The computation team worked on several tasks simultaneously. One area of investigation focused on the digital registration of the results gained from the physical form-finding experiments, using a mechanical Digitizer and employing photometric readings to extract empirical information. Two methods for computing nested chain behaviour were developed and investigated in parallel, which constitute [i] the development of an associative parametric set-up [ii] the implementation of the

Kangaroo physics engine to the Rhino Grasshopper set-up. (2) The findings from both the chain models and the 1:1 partial physical tests informed the development of the digital models with the aim to develop the design and construction drawings for the construction of the full-scale prototype.

The construction team built different configurations of catenary arrangements, conducted load tests and investigated different brick laying strategies with focus on the ‘key stones’ at the arch intersections, and developed practical information for carrying out the construction process. The construction of the full-scale prototype was conducted in house with low-tech tools available at the AHO workshop. The final prototype consisted of 950 bricks and covered a floor area of approx. 8000 x 2000 mm reaching 2500 mm high at its highest point.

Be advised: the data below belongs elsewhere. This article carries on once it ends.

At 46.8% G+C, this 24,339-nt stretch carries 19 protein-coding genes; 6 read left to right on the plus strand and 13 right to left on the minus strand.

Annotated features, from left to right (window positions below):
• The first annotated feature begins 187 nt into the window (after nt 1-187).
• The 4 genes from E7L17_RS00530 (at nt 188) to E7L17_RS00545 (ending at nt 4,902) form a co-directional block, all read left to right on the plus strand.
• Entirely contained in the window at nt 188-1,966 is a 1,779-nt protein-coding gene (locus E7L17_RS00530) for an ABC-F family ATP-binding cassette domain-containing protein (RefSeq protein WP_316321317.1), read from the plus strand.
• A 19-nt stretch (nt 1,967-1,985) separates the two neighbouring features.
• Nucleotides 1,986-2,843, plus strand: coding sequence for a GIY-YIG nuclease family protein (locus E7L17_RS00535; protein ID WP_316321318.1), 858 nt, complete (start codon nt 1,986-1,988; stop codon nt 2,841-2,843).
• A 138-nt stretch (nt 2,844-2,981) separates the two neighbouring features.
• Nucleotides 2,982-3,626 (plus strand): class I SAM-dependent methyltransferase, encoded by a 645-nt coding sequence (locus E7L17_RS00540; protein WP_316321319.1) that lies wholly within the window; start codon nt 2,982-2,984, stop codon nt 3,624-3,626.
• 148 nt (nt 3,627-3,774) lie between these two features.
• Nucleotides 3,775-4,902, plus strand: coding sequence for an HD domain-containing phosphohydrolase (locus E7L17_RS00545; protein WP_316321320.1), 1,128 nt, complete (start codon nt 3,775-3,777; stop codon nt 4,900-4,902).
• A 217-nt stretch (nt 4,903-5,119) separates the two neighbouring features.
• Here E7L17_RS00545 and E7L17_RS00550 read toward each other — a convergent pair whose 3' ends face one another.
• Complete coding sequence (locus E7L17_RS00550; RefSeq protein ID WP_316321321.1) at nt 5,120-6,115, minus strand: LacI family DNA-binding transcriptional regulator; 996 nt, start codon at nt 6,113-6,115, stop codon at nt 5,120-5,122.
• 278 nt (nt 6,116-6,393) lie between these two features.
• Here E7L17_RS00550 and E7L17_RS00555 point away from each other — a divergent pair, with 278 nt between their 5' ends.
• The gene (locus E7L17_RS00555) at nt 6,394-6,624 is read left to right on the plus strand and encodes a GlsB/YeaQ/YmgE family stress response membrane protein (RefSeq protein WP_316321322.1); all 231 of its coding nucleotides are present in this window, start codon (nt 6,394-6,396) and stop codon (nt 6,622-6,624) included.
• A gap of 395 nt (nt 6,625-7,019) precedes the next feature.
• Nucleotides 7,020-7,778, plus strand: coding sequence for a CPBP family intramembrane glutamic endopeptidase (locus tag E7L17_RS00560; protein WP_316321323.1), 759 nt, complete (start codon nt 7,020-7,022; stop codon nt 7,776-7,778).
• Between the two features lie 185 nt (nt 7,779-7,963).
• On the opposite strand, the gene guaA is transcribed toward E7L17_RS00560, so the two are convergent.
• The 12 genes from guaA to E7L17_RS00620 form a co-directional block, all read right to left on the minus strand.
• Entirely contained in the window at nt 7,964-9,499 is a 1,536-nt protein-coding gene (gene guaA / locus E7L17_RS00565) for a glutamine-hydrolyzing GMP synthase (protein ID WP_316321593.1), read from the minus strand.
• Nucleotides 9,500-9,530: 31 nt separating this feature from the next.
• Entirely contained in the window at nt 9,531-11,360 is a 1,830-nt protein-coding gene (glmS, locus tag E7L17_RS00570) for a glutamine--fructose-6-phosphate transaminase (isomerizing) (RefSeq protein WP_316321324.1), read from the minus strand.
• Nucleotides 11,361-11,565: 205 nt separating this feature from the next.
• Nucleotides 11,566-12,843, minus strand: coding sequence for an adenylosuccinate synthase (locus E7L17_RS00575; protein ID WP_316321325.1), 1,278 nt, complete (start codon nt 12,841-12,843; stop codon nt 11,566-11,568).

(1) The Eladio Dieste - Advancing Architecture Through Material Systems Innovation Exhibition and Symposium was organized by Michael Hensel, Defne Sunguroğlu Hensel and Birger Sevaldson and sponsored by Byggutengrenser.no, Wienerberger, Weber and Einar Stange at the Oslo School of Architecture and Design, AHO during 08-22 October 2010.

(2) Grasshopper is a parametric modelling plug-in for Rhino, which is a NURBS-based 3-D modelling software. The physics engine Kangaroo for Grasshopper embeds relaxation script for digitally simulating the physics behind the hanging chain. Currently under development by Daniel Piker.

 

Project Leaders Phase 01:

Defne Sunguroğlu Hensel and Øyvind Buset, Master Mason

Project Team Phase 01:

Auxiliary Architectures Studio 2010 @ AHO: Linda Blaasvaer, Mattis Fosse, Marine Giller, Esa Hotanen, Torstein Hågensen-Drønen, Johnbosco Mulwana, Emanuel Ssinabulya, Simen C Lennertzen, Daniela Puga, Joakim Hoen, Rikard Jaucis, Eva Johansson, John Pantzar, Oda Forstrøm, Maximilian Hartinger, Fabian Onneken, Leonard Steidle, Nikolaos Magouliotis, Andre Severin Johansen